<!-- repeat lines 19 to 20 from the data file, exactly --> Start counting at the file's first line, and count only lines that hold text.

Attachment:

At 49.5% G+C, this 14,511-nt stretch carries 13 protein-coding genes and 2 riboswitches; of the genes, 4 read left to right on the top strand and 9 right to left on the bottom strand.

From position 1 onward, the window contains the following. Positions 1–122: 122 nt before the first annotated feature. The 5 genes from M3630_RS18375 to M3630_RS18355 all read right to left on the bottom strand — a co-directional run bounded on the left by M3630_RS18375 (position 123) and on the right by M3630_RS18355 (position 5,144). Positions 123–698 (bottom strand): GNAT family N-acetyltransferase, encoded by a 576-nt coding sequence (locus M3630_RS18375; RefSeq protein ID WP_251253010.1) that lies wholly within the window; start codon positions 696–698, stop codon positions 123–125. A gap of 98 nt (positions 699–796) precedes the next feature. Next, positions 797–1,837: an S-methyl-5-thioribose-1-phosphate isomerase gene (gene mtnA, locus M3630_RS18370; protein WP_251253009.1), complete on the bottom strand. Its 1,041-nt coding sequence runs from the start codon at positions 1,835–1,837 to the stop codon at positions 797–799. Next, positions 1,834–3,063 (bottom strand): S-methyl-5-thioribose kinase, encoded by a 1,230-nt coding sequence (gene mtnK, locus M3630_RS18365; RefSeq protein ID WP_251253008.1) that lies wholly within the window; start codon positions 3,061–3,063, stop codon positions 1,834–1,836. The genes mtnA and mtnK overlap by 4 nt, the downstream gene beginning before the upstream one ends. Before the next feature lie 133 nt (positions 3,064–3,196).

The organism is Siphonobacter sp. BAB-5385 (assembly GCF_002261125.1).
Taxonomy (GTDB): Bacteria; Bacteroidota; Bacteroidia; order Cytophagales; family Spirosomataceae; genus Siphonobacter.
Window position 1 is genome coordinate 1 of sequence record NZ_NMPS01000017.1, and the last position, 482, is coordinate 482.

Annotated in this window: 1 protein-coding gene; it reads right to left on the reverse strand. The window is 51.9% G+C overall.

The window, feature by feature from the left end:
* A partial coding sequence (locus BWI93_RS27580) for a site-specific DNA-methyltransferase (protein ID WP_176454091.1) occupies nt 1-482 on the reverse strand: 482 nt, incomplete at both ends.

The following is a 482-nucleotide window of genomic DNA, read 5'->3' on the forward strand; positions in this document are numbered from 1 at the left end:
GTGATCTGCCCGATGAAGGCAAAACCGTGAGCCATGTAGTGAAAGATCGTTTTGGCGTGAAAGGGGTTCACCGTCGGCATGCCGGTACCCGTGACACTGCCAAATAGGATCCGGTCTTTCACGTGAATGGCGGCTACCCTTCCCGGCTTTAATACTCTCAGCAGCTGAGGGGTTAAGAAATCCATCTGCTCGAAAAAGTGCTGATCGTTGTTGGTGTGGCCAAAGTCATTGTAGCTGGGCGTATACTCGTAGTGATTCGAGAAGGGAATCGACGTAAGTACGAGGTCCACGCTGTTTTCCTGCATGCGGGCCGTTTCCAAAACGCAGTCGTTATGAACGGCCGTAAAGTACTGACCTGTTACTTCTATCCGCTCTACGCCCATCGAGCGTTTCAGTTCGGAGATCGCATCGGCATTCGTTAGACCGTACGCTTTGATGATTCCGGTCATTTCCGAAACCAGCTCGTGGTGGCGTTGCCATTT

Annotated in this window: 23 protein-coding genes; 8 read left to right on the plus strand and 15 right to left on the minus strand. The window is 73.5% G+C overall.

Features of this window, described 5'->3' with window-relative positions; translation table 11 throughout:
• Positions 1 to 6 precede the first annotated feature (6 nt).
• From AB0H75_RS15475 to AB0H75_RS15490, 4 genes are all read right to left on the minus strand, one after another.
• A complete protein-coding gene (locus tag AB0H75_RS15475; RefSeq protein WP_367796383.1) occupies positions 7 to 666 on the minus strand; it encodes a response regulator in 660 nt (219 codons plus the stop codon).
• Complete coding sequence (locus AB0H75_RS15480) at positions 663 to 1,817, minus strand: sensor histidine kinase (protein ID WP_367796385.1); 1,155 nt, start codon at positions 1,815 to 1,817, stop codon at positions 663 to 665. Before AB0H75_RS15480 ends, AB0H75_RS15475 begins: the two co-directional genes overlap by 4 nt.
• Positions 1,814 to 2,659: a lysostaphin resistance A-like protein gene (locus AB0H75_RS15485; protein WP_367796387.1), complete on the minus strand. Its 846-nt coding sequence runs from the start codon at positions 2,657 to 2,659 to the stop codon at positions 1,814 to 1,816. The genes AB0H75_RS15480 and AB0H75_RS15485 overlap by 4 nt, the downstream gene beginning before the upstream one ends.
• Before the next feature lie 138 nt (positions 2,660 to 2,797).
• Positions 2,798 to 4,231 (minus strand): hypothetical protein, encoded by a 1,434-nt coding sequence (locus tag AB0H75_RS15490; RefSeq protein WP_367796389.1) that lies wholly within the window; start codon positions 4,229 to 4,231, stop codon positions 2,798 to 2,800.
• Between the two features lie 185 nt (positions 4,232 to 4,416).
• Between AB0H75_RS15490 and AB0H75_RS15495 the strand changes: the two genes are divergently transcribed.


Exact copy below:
• Positions 2,798 to 4,231 (minus strand): hypothetical protein, encoded by a 1,434-nt coding sequence (locus tag AB0H75_RS15490; RefSeq protein WP_367796389.1) that lies wholly within the window; start codon positions 4,229 to 4,231, stop codon positions 2,798 to 2,800.
• Between the two features lie 185 nt (positions 4,232 to 4,416).